The ELF in TIGs project develops a new methodological and descriptive framework for the study of communication in transient multilingual contexts.
The project English as a Lingua Franca in Transient International Groups has the aim of establishing a comprehensive conceptual, methodological and descriptive framework for the study of communication in transient lingua franca contexts, i.e. situations that are too short-lived, fleeting or unstable to be considered communities of practice. It is concerned with the systematic empirical description of how communication evolves in interaction in different ELF contexts and in different group constellations across time.
Relying on ethnographic methods for data collection (video recording of naturally-occurring spoken ELF interactions, detailed orthographic transcription, interviews), the project combines corpus linguistics, interactional sociolinguistics, conversation analysis, pragmatics and discourse analysis. It develops a micro-diachronic approach for the analysis of (spoken) interaction in order to provide more detailed empirical descriptions of how language changes in groups of speakers in real-time interactions. This innovative methodological approach is used to analyze lexical and pragmatic processes in TIGs, such as situational/group-specific multilingual practices or lexical accommodation (creativity, convergence, divergence). The use of qualitative data analysis software and corpus technologies on detailed transcripts makes it possible to systematically trace – and visually represent – the emergence and development of different communicative practices throughout ELF interactions in real time (i.e. micro-diachronically).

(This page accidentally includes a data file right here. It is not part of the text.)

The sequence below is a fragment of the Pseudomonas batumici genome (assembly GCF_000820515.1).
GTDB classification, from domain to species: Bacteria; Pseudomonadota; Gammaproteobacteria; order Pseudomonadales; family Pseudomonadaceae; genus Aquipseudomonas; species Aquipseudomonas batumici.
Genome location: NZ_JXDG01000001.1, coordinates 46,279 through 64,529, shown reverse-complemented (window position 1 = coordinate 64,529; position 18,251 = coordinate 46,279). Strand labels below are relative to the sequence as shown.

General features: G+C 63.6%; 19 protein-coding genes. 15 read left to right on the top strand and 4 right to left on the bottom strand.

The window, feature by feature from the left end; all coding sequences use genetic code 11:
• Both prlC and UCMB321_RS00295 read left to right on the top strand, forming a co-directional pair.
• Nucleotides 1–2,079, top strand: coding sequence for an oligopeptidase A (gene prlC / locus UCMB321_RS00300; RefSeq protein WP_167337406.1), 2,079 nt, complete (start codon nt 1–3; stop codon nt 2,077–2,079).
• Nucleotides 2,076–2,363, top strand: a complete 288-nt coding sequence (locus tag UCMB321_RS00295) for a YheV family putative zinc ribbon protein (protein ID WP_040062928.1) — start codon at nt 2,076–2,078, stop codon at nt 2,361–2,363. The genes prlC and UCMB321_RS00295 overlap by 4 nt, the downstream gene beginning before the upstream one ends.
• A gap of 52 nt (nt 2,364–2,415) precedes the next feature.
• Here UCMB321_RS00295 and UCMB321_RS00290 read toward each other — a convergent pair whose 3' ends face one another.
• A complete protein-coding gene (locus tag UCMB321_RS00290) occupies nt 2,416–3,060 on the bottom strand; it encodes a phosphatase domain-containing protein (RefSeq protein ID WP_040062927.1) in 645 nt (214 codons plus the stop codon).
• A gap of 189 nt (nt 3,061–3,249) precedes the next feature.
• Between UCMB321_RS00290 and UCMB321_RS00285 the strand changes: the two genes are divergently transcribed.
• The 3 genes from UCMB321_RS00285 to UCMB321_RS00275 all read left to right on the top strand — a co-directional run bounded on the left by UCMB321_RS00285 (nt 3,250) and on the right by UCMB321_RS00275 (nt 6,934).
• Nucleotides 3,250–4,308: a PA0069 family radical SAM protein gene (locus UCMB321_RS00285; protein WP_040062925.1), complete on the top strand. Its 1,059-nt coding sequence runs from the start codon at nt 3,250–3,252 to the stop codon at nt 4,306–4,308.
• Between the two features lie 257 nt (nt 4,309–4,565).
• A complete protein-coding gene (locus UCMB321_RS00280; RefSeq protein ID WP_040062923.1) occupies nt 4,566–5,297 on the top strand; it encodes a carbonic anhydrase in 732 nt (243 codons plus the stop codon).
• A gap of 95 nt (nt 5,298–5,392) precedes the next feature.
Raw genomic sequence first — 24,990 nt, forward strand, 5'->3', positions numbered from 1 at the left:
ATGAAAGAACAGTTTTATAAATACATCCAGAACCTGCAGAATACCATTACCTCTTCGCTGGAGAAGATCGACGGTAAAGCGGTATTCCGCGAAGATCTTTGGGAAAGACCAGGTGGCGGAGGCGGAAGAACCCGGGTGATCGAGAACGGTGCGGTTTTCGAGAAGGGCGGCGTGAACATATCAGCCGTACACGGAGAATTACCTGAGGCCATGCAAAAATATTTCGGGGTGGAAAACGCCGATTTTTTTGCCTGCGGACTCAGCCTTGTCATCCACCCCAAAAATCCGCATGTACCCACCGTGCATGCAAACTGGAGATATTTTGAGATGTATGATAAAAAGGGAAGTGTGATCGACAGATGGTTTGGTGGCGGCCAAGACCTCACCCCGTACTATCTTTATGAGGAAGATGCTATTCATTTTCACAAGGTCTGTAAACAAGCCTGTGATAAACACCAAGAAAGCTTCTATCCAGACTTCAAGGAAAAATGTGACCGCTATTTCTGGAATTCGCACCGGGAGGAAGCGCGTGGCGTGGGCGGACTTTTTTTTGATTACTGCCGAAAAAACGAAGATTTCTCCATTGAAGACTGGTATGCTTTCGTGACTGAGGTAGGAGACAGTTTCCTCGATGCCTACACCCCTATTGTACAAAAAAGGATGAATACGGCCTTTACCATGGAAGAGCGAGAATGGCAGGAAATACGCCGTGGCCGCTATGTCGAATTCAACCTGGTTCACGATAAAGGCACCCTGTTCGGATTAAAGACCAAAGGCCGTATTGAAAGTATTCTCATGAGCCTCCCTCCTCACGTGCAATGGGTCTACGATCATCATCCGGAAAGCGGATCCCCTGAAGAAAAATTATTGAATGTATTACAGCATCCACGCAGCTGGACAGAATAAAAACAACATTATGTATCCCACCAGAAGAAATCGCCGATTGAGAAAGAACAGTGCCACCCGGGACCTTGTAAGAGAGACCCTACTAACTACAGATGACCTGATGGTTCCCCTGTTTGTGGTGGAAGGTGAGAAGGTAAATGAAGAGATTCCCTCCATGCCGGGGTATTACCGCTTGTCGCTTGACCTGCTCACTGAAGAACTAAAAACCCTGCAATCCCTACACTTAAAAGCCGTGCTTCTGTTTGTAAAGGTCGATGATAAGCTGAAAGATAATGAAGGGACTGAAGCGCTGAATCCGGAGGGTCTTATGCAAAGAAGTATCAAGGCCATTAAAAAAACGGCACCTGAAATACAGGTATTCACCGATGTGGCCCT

The micro-diachronic methodology is applied, tested and fine-tuned on different ELF-TIG data sets in the project. Some analyses are carried out on speech events that represent different TIGs in VOICE (Vienna-Oxford International Corpus of English), but ELF-TIG data have also been recorded specifically for the project in a multilingual co-working space in Vienna. Drawing on these data, the principles of micro-diachronic analysis will be systematically expanded on different TIG interactions throughout the project.
In addition to micro-diachronic analyses, the project devises a comprehensive framework for TIGs that can be used to systematize multilingual/lingua franca contexts. Salient TIG parameters of the framework will serve as conceptual tools and categories for a meta-analysis of ELF publications. This might allow initial propositions about the salience of different (socio)linguistic and pragmatic processes in different phases of group development and different kinds of ELF-TIGs.
Once specified and more established, the methodology and parameters of the TIGs framework could be applied by scholars to conceptualize and describe communication in a wide range of situations of transient language contact beyond the use of English as a lingua franca. Micro-diachronic portraits and detailed analyses of group interactions carried out in the ELF in TIGs project might thus open up new avenues for the study of variation and change in sociolinguistics and pragmatics.
The ELF in TIGs project is funded by the Austrian Science Fund FWF under the Elise-Richter Grant scheme (Grant no. V 747, principal investigator: Marie-Luise Pitzl).